In many ways, it was just another day of class. But as I sat there awaiting the final exam of my first graduate computer science course, Advanced Algorithm Analysis and Design, I wondered if my studies had prepared me to succeed at this level. Most of the students surrounding me were PhD students, and their experience in this subject was greater than mine. For a moment my mind flashed back to a time three years earlier. It was the day I told my wife that I wanted to go back to school, starting over in a new subject, to get a Masters degree in computer science. Then I plotted a course to make it happen.
Unlike the degree that I completed nine years earlier, there were no liberal arts or elective classes in my plan for this new degree; it was all math and computer science. I wasn’t sure how well I would fair since the last math class I had taken was when I was a junior in high school. But I moved forward with my plan and one by one, I received an “A” in all of the undergraduate math and computer science courses that led to me sitting in that classroom surrounded by fellow graduate students. Would this class end in the same manner?
Two weeks later, I was walking across the campus of the Oak Ridge National Laboratory. I was starting my second summer internship with Sensorpedia, so I was heading to over to meet up with my mentor and lead developer of Sensorpedia, David Resseguie. After catching up on what we’d been up to the past several months, David told me that one of my first tasks of the summer was to write a blog post. He said to write about something I had learned this past school year. For those of you that don’t know David, that might sound a little silly… to just write about something that I learned. For those of you who do know David, you know that learning is very important to him. He knows that good ideas can come from a wide variety of sources, and a great way to facilitate that is to continue to learn new things.
For those of you still hanging on to my opening story about my Advanced Algorithms class, I can happily report that my 4.0 GPA in this subject remains intact. So the question was now before me: Of all the things I learned this past school year, what did I feel was worthy of writing about for this blog? A quick thought back revealed several possibilities. Should I write about the inner workings of the proof of Rice’s theorem from Theory of Computation class (which gives us the fact that only trivial properties of programs are algorithmically decidable)? Or should I write about the mangled NP complete proof for the Hamiltonian Cycle problem (where we transform an instance of Vertex Cover to an instance of Hamiltonian)? Perhaps the topic should be more programming related. I could write about the nights spend debugging my bipartite network flow program. Or just as easily I could tell of my experiences implementing Unix pipes. Which topic truly deserves the honor?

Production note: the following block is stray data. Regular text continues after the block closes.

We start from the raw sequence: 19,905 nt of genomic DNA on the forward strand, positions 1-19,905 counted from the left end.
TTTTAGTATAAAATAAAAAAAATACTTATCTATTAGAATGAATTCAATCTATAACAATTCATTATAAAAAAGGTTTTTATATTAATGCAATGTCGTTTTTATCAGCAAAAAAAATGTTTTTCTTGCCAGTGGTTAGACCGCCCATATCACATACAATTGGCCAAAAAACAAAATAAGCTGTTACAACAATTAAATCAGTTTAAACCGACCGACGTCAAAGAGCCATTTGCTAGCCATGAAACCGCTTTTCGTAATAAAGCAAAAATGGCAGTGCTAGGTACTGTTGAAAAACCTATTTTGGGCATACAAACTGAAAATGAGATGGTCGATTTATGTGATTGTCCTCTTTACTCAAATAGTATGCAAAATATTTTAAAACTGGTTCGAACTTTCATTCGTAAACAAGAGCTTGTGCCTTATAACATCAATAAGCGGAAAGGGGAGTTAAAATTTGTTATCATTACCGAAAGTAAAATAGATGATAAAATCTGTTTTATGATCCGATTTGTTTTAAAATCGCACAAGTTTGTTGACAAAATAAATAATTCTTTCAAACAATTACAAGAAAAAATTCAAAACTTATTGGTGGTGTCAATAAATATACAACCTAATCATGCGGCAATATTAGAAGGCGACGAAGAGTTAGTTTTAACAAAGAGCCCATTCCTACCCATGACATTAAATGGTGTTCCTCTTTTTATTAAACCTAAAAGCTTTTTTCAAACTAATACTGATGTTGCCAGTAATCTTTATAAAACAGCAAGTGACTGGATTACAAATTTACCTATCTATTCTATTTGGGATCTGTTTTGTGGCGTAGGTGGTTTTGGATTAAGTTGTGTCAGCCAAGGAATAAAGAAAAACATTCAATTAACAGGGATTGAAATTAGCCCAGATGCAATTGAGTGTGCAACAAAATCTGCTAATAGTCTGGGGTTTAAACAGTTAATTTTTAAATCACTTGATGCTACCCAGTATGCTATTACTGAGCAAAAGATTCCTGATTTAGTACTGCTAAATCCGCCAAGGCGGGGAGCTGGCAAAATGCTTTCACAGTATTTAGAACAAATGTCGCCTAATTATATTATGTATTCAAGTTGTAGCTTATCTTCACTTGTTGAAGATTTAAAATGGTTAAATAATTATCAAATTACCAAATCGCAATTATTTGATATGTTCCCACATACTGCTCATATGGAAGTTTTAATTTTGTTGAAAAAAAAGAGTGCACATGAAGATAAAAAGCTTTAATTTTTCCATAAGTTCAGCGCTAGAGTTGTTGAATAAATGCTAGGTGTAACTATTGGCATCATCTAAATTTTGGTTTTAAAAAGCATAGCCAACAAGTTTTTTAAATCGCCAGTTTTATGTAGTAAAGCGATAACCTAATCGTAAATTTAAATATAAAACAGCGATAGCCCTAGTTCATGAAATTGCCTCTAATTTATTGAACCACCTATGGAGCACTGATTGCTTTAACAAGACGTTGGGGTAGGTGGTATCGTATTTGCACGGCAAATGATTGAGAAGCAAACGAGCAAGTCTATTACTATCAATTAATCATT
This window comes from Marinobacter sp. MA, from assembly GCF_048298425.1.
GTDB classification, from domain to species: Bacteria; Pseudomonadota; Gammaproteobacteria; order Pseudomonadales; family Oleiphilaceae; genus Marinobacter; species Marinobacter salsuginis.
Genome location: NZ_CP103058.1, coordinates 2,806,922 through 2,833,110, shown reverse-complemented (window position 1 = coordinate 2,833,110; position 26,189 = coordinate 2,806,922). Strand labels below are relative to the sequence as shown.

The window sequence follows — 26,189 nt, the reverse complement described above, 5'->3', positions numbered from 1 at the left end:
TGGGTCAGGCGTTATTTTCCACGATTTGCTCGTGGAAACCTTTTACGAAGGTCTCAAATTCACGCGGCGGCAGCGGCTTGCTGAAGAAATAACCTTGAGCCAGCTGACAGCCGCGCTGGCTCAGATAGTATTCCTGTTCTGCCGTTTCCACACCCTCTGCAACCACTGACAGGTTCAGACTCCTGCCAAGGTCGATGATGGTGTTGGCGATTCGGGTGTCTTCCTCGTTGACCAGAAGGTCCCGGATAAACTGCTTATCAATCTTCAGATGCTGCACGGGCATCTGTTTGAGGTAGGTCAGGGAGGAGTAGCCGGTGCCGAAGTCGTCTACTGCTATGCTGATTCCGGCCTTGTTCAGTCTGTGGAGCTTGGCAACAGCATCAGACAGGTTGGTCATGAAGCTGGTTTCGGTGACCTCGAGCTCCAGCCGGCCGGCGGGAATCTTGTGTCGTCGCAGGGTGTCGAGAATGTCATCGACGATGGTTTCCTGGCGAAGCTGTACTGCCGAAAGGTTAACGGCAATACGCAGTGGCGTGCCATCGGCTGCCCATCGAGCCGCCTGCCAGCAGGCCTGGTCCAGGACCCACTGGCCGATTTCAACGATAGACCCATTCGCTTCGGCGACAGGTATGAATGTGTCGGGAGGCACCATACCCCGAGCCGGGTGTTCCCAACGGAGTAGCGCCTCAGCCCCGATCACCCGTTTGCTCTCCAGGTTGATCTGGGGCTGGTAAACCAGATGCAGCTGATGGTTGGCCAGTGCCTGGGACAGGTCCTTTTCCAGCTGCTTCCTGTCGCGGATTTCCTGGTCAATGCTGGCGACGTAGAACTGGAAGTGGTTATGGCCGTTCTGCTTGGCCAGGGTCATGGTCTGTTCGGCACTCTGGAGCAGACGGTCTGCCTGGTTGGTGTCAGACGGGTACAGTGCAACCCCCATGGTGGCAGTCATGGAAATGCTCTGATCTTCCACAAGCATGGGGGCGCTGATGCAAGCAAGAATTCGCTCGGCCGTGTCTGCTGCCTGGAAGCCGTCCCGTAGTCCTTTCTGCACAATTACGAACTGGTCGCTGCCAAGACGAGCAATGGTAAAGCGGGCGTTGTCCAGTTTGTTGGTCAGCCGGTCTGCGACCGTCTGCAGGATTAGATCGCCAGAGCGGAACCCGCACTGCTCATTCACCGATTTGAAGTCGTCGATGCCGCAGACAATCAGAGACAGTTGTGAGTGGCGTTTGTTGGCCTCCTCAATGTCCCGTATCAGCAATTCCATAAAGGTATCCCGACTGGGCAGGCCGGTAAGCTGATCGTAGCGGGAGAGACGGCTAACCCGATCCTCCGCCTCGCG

To answer this question, I will ask one of my own. Why do we ask our kids to clean their rooms? Is it to rid ourselves of the feeling the chaos? Sure. But isn’t another main reason that, as adults, we understand the importance of having the things we need access to accessible when we need them? We know that the investment of time to clean one’s room pays off. Now, how does this relate to my past semesters of math and computer science studies? As I reflected over these months of study, it dawned on me that the things that I truly learned were things that I had already learned before: the power of preparation, hard work, and in particular, organization. Of all the things that I’ve studied in this journey of my new degree, it is these simple, timeless qualities that I have again learned to be priceless. It’s true that I might not have the raw intelligence of some of my classmates. But I have found that I can make up that difference with these other qualities. I found that if I spent the time necessary to organize complex issues, I could perform at a high level. I found my investment of organization paid off.
Others also know the power of organization. When Bryan Gorman and David Resseguie started Sensorpedia, they knew the potential of organizing the world’s sensor data. Sensor data was somewhat available, but not organized. One type of sensor data was often times not compatible with other similar types of sensor data. There was one proprietary format after another. It was harder to have access to certain data when you needed it. Sensorpedia seeks to fix these problems. It seeks to organize complex issues and data sets, so that our users can perform high level tasks. How ironic is it that my lesson learned has been a core goal of Sensorpedia all along?